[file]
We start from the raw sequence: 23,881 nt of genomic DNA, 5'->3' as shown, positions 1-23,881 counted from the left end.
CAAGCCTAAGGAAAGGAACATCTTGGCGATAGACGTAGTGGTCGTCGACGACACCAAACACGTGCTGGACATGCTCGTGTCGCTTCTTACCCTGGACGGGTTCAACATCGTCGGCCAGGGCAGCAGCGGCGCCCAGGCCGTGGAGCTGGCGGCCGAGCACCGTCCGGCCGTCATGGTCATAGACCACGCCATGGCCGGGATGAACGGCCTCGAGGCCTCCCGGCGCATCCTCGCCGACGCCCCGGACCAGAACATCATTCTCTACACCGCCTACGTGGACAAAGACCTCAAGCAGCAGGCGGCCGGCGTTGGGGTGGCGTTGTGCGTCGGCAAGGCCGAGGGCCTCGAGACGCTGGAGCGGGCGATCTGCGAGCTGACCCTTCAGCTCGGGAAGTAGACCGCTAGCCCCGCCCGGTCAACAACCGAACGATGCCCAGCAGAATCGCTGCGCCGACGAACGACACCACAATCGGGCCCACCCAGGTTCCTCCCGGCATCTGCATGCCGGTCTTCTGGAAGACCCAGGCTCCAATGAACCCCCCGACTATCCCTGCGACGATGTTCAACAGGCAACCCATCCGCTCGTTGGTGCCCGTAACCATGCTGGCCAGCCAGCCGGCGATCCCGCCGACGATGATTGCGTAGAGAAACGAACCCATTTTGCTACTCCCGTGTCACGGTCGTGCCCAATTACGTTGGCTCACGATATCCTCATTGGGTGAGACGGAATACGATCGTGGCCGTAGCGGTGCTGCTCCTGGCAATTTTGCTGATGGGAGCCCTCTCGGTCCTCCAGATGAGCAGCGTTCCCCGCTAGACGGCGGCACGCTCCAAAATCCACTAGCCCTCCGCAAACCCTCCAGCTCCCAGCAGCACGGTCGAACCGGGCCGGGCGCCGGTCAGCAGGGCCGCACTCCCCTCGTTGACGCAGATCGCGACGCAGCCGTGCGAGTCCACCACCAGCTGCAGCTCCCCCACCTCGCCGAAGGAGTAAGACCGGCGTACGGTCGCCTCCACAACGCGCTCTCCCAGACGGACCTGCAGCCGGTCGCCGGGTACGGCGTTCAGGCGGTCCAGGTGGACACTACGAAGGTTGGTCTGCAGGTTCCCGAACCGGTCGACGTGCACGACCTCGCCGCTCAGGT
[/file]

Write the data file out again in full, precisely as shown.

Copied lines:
We start from the raw sequence: 23,881 nt of genomic DNA, 5'->3' as shown, positions 1-23,881 counted from the left end.
CAAGCCTAAGGAAAGGAACATCTTGGCGATAGACGTAGTGGTCGTCGACGACACCAAACACGTGCTGGACATGCTCGTGTCGCTTCTTACCCTGGACGGGTTCAACATCGTCGGCCAGGGCAGCAGCGGCGCCCAGGCCGTGGAGCTGGCGGCCGAGCACCGTCCGGCCGTCATGGTCATAGACCACGCCATGGCCGGGATGAACGGCCTCGAGGCCTCCCGGCGCATCCTCGCCGACGCCCCGGACCAGAACATCATTCTCTACACCGCCTACGTGGACAAAGACCTCAAGCAGCAGGCGGCCGGCGTTGGGGTGGCGTTGTGCGTCGGCAAGGCCGAGGGCCTCGAGACGCTGGAGCGGGCGATCTGCGAGCTGACCCTTCAGCTCGGGAAGTAGACCGCTAGCCCCGCCCGGTCAACAACCGAACGATGCCCAGCAGAATCGCTGCGCCGACGAACGACACCACAATCGGGCCCACCCAGGTTCCTCCCGGCATCTGCATGCCGGTCTTCTGGAAGACCCAGGCTCCAATGAACCCCCCGACTATCCCTGCGACGATGTTCAACAGGCAACCCATCCGCTCGTTGGTGCCCGTAACCATGCTGGCCAGCCAGCCGGCGATCCCGCCGACGATGATTGCGTAGAGAAACGAACCCATTTTGCTACTCCCGTGTCACGGTCGTGCCCAATTACGTTGGCTCACGATATCCTCATTGGGTGAGACGGAATACGATCGTGGCCGTAGCGGTGCTGCTCCTGGCAATTTTGCTGATGGGAGCCCTCTCGGTCCTCCAGATGAGCAGCGTTCCCCGCTAGACGGCGGCACGCTCCAAAATCCACTAGCCCTCCGCAAACCCTCCAGCTCCCAGCAGCACGGTCGAACCGGGCCGGGCGCCGGTCAGCAGGGCCGCACTCCCCTCGTTGACGCAGATCGCGACGCAGCCGTGCGAGTCCACCACCAGCTGCAGCTCCCCCACCTCGCCGAAGGAGTAAGACCGGCGTACGGTCGCCTCCACAACGCGCTCTCCCAGACGGACCTGCAGCCGGTCGCCGGGTACGGCGTTCAGGCGGTCCAGGTGGACACTACGAAGGTTGGTCTGCAGGTTCCCGAACCGGTCGACGTGCACGACCTCGCCGCTCAGGT